Character, setting and plot as a way of understanding our social, economic, and political context

Photo by Krists Luhaers on Unsplash

A storyboard helps to understand a specific scenario and how someone (human) uses a product (technology) to meet a need (business).

The intersection where design thinking lives
The intersection where design thinking lives

The problem that we are solving with a storyboard is how to quickly communicate the customer journey by turning the process into a story that people can relate to.

Stories are the way that people can make sense of reality. In cognitive behavioural conceptions about how people understand the world, experience is reduced to stimulus, interpretation, and response.

We take in simuli through our senses, our brains interpret the stimuli as patterns that we recognize as part of our mental models of the world in the form of stories, and then we translate those events into responses, which over time become behaviours and habits to help us better adapt to our physical environment—that is, our social, economic, and political context.

Jesse James Garrett of Adaptive Path, in his talk on Design for Engagement, breaks down experience into perception (senses), cognition (mind), emotion (heart), and action (body).

As experience designers, we create a character (a persona), we imagine what they are sensing, thinking, feeling, and doing (empathy map), and we create a mental model of that persona’s conception of reality, how that character fits into the story (the hero’s journey). In service design, this story can be visualized as a journey map. All of these design artifacts are tools to communicate the design process and how design creates value by helping people understand the rationale for our decisions. At the center of the decision-making process is a set of values about creating products that meet the needs of humans and business within specific technical constraints. A successful product will be desirable, feasible, and viable.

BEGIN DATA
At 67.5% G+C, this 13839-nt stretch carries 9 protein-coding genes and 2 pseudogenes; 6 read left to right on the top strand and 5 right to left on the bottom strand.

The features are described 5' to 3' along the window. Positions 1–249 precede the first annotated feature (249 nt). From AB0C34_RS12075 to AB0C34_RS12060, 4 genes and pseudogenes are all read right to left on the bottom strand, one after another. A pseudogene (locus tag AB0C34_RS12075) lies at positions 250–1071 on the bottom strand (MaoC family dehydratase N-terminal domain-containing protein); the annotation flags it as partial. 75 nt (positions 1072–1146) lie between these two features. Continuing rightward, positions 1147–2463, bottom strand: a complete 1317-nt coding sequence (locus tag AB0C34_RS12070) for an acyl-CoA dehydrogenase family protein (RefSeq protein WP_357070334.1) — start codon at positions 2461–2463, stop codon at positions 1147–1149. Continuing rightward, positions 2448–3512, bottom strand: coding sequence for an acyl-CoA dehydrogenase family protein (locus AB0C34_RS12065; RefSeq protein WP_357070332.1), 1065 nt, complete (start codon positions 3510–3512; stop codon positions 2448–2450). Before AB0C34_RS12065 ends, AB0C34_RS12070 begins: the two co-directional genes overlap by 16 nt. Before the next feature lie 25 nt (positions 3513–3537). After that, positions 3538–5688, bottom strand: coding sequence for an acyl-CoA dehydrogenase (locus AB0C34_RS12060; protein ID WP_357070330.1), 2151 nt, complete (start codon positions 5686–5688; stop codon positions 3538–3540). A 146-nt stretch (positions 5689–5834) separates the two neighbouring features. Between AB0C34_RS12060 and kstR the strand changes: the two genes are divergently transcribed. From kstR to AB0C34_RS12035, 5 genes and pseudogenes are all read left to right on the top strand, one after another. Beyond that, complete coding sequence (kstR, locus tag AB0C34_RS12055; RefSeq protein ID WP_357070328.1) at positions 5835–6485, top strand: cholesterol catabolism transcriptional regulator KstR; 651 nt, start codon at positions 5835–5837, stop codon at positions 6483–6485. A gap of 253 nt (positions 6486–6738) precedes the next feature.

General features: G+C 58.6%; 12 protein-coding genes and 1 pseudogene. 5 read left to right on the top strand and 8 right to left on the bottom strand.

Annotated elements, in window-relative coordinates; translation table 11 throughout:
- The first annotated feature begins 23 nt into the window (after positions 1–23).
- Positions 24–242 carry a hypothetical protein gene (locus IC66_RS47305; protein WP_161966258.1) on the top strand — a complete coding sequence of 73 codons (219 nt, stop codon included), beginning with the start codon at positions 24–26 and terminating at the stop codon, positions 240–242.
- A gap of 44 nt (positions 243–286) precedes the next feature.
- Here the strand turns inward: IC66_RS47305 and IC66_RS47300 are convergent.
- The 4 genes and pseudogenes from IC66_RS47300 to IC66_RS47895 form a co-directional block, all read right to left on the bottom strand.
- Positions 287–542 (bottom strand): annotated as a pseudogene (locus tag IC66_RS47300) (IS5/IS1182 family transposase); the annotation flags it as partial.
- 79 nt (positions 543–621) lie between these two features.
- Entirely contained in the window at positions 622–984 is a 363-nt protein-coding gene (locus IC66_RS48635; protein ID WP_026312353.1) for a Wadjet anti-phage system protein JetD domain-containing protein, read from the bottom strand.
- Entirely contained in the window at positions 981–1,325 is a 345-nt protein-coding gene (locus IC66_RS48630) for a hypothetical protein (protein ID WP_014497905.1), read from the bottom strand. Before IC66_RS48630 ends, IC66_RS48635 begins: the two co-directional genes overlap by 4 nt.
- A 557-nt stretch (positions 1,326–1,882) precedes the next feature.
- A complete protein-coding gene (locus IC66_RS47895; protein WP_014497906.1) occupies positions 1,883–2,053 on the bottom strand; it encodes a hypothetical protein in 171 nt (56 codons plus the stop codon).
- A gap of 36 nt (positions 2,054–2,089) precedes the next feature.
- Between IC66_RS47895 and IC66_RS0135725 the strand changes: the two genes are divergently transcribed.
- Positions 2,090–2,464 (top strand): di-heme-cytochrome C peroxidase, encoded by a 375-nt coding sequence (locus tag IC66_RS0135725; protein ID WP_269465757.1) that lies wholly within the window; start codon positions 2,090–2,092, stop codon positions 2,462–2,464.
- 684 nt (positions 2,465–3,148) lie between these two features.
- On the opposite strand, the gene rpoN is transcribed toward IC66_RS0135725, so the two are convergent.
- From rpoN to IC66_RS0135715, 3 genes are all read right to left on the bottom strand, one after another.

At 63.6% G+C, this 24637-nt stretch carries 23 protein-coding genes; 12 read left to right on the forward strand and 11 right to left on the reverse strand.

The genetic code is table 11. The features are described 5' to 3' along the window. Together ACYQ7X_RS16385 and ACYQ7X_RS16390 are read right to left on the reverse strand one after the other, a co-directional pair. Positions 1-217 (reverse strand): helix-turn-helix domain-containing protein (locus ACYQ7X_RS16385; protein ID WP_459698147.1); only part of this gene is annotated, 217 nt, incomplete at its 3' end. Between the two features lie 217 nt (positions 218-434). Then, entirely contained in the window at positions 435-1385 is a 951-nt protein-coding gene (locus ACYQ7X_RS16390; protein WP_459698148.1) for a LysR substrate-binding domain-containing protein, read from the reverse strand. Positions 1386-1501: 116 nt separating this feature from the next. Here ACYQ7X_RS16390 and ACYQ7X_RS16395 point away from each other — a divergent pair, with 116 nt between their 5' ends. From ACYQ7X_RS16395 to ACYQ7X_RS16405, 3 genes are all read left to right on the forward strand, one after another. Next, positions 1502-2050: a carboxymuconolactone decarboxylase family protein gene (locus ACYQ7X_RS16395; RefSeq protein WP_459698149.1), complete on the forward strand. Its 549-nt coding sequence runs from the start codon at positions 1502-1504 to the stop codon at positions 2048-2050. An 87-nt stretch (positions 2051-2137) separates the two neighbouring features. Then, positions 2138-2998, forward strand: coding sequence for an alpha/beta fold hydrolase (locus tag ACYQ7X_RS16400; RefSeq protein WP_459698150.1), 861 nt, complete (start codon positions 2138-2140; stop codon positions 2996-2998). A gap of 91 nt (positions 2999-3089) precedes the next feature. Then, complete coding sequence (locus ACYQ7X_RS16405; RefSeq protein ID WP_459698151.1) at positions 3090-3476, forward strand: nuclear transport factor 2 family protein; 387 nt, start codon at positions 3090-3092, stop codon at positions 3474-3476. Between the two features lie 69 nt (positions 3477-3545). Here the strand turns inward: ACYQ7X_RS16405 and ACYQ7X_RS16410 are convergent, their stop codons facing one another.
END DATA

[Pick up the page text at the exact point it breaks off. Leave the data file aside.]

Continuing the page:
The terms we use for the design process have been changing as we realize how the scope of design is growing much larger than physical artifacts for advertising and marketing products or digital products for computers and mobile devices. Over the past 30 years, the terms have evolved from graphic design, communication design, user experience (UX) design, design thinking, and user-centered design to service design and social design.

In UX Academy, students are learning about a specific subset of design skills for the UX design industry. These skills are actually preparing you to understand that design is central to the next step in the human project: social and organizational change—the design of social, economic, and political systems that can exist in symbiosis with the life support systems of the planet.


Cullinan joins Team Human to discuss what it means to place artists and creativity at the center of thriving communities, ways to think about art as an important driver to lasting change, and how difficult it is to imagine a brighter future when our current basic needs are not met. "We need to think of art and creativity as part of a system."


“Generative activism is a constructive way to understand design activism and its power to bring about change. In creating new ideas for new kinds of problems, generative activism builds power by providing compelling visions of a better society that people are then able to bargain for.”

— Ann Thorpe


At the heart of the human project is the story we tell ourselves about who we are. “This value in self-interest and competition over collaboration and altruism, this model remakes us. It's incredibly important how we represent ourselves. It changes us.”


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“I wrote Doughnut Economics: Seven Ways to Think Like a 21st-Century Economist to be the book that I wish I could have read when I was a frustrated and disillusioned economics student myself.” @KateRaworth


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